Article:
The trail changes you.
Once the trail is over, you think that you will be able to just stop walking and you’ll be back into your old life and that your old life wasn’t that bad… but no, as I learned, it definitely doesn’t work like that.
It’s been nearly a year since I received that text message from Nick while in Pak’n’Save in Queenstown. The text that said:
“NZ going to lockdown in 48 hours”
The text that made me drop everything and race back to Auckland on the next available flight. The text that ended my Te Araroa dream for 2020. The text that indicated that life as we know it on this planet was about to change.
Even now I wonder what would have been different if I was somewhere deep in the forest when the lockdown started, rather than walking right beside Queenstown Airport by pure chance. Or if Nick hadn’t sent me that text, and I continued walking oblivious to the lockdown. I probably would have been able to walk a bit further from Queenstown, but I doubt I would have been able to continue to Bluff without being stopped by police. I probably would have spent a month of lockdown in a tent in Te Anau or some other out of the way place. Or I would have turned up at Colac Bay on the south coast, expecting the pub to be open to get some food, but instead finding nothing, and starving.
It took me a while to find a job last year with the pandemic going on, but I did return to work in July after four months, and so life did largely return to normal.
It was winter and so I didn’t think much about hiking. But then as September arrived, so did the “Te Araroa 2020-2021” Facebook group. and I got to see a surprising number of people commencing their own TA adventure. Given that this country is still not allowing any arrivals from overseas except New Zealand residents, I was surprised just how many people there were. And I got to see all their photos and experiences and I got jealous.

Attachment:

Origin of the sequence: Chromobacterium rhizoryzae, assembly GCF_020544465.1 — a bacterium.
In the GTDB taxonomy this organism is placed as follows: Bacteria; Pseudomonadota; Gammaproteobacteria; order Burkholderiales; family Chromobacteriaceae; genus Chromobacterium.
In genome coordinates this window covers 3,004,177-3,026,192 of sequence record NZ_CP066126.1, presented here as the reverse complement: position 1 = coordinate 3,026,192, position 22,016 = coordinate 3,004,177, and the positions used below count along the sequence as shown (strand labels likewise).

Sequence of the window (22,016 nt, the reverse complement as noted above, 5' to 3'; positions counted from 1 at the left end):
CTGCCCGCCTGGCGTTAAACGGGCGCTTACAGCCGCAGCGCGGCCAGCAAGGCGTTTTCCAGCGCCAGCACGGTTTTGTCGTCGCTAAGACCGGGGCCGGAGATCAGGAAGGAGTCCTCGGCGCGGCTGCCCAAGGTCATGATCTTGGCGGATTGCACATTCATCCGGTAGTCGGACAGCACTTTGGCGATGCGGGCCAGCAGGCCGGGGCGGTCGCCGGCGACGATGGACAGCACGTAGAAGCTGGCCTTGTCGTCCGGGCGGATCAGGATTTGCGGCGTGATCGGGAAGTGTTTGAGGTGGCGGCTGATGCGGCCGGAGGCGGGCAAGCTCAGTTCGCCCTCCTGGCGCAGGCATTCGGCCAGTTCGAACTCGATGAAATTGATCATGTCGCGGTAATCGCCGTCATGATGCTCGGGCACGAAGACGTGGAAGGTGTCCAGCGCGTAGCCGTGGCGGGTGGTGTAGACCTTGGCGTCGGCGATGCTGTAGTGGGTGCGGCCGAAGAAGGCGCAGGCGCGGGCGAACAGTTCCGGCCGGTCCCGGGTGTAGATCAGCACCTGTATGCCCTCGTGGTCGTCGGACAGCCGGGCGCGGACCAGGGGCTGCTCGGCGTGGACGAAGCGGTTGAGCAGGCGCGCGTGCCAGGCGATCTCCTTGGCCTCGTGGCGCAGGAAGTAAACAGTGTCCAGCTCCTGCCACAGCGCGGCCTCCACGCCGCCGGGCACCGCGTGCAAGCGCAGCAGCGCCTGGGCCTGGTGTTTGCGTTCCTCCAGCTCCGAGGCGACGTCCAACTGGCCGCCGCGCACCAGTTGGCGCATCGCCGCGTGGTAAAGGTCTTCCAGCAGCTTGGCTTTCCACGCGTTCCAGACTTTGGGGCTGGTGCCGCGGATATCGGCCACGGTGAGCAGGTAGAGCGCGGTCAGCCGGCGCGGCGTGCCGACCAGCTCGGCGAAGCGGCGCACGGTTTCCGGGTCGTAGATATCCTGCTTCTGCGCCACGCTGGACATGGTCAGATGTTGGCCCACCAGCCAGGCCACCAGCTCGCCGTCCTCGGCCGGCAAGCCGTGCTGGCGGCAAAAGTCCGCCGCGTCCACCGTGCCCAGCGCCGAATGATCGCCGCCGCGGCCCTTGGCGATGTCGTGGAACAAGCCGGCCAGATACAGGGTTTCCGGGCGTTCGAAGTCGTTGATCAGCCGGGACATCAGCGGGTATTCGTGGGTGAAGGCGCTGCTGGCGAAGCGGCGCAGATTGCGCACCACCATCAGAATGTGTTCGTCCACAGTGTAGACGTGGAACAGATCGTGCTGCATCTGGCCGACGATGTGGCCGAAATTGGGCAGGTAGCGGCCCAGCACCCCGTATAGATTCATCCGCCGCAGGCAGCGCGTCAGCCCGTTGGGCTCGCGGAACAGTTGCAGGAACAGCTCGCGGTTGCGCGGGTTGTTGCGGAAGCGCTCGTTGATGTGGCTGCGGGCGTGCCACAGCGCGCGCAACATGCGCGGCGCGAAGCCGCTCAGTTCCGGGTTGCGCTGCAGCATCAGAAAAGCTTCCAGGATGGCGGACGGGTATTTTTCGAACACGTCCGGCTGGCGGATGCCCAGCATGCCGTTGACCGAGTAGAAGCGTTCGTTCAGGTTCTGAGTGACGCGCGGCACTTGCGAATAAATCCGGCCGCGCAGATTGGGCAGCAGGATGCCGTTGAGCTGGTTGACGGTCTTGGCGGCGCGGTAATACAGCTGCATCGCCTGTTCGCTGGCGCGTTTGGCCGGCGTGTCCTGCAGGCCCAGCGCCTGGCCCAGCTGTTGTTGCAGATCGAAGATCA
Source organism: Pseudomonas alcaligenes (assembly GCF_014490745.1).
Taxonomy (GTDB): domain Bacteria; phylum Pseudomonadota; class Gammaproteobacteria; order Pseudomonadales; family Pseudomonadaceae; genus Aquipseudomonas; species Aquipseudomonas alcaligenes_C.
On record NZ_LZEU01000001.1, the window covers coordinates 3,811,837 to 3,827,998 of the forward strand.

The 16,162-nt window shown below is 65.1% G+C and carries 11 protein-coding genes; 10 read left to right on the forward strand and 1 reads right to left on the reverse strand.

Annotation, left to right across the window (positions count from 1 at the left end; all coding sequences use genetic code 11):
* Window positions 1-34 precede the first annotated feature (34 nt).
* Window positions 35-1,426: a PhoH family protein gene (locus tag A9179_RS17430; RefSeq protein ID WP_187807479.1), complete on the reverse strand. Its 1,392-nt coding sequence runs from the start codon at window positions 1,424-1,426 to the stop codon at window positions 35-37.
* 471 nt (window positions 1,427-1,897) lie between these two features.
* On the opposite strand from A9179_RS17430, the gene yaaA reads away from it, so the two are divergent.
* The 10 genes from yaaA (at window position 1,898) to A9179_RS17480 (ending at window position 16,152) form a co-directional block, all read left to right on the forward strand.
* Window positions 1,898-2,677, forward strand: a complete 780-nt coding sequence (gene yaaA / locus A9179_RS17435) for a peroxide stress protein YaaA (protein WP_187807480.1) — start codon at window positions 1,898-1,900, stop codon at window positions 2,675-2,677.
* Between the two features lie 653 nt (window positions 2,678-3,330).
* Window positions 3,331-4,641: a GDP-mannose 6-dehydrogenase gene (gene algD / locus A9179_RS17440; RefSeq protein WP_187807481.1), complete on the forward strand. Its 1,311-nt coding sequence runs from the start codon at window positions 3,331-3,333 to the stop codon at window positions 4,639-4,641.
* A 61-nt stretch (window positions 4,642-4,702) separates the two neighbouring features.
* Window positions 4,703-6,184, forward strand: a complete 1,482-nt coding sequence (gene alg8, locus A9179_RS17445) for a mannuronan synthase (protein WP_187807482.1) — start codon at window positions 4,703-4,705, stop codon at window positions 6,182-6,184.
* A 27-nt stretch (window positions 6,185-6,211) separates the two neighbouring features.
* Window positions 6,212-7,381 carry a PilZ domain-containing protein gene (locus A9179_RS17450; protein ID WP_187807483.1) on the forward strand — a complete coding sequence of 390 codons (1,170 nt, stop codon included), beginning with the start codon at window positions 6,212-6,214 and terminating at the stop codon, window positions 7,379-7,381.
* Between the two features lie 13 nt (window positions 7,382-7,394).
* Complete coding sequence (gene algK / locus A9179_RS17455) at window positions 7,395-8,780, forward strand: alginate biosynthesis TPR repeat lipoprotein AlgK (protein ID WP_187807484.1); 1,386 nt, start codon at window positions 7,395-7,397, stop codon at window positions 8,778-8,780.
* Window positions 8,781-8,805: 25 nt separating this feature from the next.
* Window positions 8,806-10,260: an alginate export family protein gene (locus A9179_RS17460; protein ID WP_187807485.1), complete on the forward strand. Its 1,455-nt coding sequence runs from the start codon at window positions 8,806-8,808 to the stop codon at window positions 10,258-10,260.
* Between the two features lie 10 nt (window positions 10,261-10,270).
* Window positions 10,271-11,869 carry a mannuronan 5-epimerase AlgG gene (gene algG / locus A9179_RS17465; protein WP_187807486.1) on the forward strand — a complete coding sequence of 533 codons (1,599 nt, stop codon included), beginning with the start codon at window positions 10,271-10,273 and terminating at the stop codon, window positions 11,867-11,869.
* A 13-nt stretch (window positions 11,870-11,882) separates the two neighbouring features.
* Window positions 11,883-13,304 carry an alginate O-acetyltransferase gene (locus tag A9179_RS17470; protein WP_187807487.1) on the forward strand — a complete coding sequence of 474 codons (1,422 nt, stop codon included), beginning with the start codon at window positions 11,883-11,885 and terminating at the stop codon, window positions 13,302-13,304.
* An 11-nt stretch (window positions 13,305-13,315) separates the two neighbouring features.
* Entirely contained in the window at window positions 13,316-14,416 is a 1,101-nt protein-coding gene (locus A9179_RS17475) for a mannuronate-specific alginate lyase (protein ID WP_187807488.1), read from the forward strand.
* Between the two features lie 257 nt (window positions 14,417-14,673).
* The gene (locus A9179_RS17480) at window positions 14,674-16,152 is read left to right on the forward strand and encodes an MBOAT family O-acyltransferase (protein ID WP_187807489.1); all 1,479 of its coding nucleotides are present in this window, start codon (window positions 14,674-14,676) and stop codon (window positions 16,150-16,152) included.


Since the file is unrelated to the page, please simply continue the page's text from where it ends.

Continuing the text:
Not to mention every time I hear certain songs, I get a flood of memories rushing back. For example, any time I heard the song High Hopes I would be reminded of the walk into Lake Tekapo, where that song made me feel emotional. Any time I heard any song by Crowded House (especially Four Seasons in One Day) I would be reminded of the walk out of Te Kuiti and also way back at the start at Cape Reinga when I walked with Rhydian. Youngblood reminded me of Okiato – Helena Bay. Numerous other songs reminded me of numerous other sections of the trail. And any time anything hiking-related popped up on my Instagram feed from Alex and Ethan, I was reminded of the 30 days I spent walking with them. And there seem to be a larger number than usual of stories about Te Araroa in the local news – I wonder if Mark Wetherall is making more of an effort to promote it than usual?
And every time I read my own blog, I wanted nothing more than to regain the simple life I had for those six or seven months. So I got researching what other walks I could do one day. The Appalachian trail sounds like a great trail. Maybe I’ll get to walk that one day. But of course with the world in the state it is, who knows when that’s gonna happen.
Instead I set my sights to the next logical thing to do – finish the remaining 337-ish kilometers from Queenstown Airport to Bluff. That is do-able right now, I decided. We’re in a fairly quiet period at work, so I was able to get two and a half weeks off work.
Here we go again
On February 18 I’ll be flying back to Queenstown and continuing on. Can’t wait.